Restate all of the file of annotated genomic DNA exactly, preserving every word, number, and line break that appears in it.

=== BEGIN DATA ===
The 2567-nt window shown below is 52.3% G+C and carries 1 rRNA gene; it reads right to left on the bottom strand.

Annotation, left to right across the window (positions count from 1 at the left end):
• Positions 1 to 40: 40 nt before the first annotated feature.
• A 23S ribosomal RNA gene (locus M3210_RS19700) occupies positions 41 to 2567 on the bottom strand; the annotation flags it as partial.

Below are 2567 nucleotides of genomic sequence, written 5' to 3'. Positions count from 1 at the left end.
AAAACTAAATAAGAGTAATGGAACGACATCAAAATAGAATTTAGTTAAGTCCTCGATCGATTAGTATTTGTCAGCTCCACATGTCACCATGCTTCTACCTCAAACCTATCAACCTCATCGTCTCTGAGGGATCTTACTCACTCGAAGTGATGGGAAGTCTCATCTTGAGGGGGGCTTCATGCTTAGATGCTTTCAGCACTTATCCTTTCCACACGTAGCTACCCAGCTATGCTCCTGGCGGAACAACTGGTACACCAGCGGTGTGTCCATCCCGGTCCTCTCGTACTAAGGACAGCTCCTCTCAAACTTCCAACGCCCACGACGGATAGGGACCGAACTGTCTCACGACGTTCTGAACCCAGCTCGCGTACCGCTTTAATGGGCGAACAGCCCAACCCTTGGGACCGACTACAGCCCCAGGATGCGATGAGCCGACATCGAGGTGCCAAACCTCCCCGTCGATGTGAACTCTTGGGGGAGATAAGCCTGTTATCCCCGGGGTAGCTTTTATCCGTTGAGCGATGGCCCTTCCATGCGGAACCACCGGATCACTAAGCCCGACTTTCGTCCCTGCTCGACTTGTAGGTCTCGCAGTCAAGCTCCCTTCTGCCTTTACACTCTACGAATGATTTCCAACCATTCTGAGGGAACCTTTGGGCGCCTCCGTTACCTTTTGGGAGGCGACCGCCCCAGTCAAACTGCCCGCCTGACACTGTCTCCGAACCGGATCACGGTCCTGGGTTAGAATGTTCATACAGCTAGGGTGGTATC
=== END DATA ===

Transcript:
The 2567-nt window shown below is 52.3% G+C and carries 1 rRNA gene; it reads right to left on the bottom strand.

Annotation, left to right across the window (positions count from 1 at the left end):
• Positions 1 to 40: 40 nt before the first annotated feature.
• A 23S ribosomal RNA gene (locus M3210_RS19700) occupies positions 41 to 2567 on the bottom strand; the annotation flags it as partial.

Below are 2567 nucleotides of genomic sequence, written 5' to 3'. Positions count from 1 at the left end.
AAAACTAAATAAGAGTAATGGAACGACATCAAAATAGAATTTAGTTAAGTCCTCGATCGATTAGTATTTGTCAGCTCCACATGTCACCATGCTTCTACCTCAAACCTATCAACCTCATCGTCTCTGAGGGATCTTACTCACTCGAAGTGATGGGAAGTCTCATCTTGAGGGGGGCTTCATGCTTAGATGCTTTCAGCACTTATCCTTTCCACACGTAGCTACCCAGCTATGCTCCTGGCGGAACAACTGGTACACCAGCGGTGTGTCCATCCCGGTCCTCTCGTACTAAGGACAGCTCCTCTCAAACTTCCAACGCCCACGACGGATAGGGACCGAACTGTCTCACGACGTTCTGAACCCAGCTCGCGTACCGCTTTAATGGGCGAACAGCCCAACCCTTGGGACCGACTACAGCCCCAGGATGCGATGAGCCGACATCGAGGTGCCAAACCTCCCCGTCGATGTGAACTCTTGGGGGAGATAAGCCTGTTATCCCCGGGGTAGCTTTTATCCGTTGAGCGATGGCCCTTCCATGCGGAACCACCGGATCACTAAGCCCGACTTTCGTCCCTGCTCGACTTGTAGGTCTCGCAGTCAAGCTCCCTTCTGCCTTTACACTCTACGAATGATTTCCAACCATTCTGAGGGAACCTTTGGGCGCCTCCGTTACCTTTTGGGAGGCGACCGCCCCAGTCAAACTGCCCGCCTGACACTGTCTCCGAACCGGATCACGGTCCTGGGTTAGAATGTTCATACAGCTAGGGTGGTATC